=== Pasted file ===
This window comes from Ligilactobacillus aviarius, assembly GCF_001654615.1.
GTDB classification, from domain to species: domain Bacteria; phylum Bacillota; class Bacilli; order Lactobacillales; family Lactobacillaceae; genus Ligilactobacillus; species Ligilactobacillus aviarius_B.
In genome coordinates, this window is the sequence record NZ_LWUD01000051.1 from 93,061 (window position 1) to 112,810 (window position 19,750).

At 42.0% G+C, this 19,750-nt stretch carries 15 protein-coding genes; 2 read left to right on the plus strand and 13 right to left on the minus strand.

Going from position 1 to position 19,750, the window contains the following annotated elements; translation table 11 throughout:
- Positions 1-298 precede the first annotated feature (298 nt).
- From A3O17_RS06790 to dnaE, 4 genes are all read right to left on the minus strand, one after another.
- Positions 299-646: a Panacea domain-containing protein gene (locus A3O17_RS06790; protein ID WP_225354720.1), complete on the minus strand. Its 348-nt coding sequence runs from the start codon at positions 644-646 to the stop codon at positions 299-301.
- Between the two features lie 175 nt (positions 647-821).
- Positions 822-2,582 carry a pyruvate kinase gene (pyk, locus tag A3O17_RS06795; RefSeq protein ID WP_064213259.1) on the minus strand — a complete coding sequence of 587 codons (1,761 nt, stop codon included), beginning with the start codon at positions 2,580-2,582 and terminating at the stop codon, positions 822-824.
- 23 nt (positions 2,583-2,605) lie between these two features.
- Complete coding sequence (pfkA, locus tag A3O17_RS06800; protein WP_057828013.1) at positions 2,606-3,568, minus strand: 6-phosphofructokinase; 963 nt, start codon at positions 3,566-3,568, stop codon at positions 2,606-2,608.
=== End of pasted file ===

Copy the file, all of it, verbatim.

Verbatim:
This window comes from Ligilactobacillus aviarius, assembly GCF_001654615.1.
GTDB classification, from domain to species: domain Bacteria; phylum Bacillota; class Bacilli; order Lactobacillales; family Lactobacillaceae; genus Ligilactobacillus; species Ligilactobacillus aviarius_B.
In genome coordinates, this window is the sequence record NZ_LWUD01000051.1 from 93,061 (window position 1) to 112,810 (window position 19,750).

At 42.0% G+C, this 19,750-nt stretch carries 15 protein-coding genes; 2 read left to right on the plus strand and 13 right to left on the minus strand.

Going from position 1 to position 19,750, the window contains the following annotated elements; translation table 11 throughout:
- Positions 1-298 precede the first annotated feature (298 nt).
- From A3O17_RS06790 to dnaE, 4 genes are all read right to left on the minus strand, one after another.
- Positions 299-646: a Panacea domain-containing protein gene (locus A3O17_RS06790; protein ID WP_225354720.1), complete on the minus strand. Its 348-nt coding sequence runs from the start codon at positions 644-646 to the stop codon at positions 299-301.
- Between the two features lie 175 nt (positions 647-821).
- Positions 822-2,582 carry a pyruvate kinase gene (pyk, locus tag A3O17_RS06795; RefSeq protein ID WP_064213259.1) on the minus strand — a complete coding sequence of 587 codons (1,761 nt, stop codon included), beginning with the start codon at positions 2,580-2,582 and terminating at the stop codon, positions 822-824.
- 23 nt (positions 2,583-2,605) lie between these two features.
- Complete coding sequence (pfkA, locus tag A3O17_RS06800; protein WP_057828013.1) at positions 2,606-3,568, minus strand: 6-phosphofructokinase; 963 nt, start codon at positions 3,566-3,568, stop codon at positions 2,606-2,608.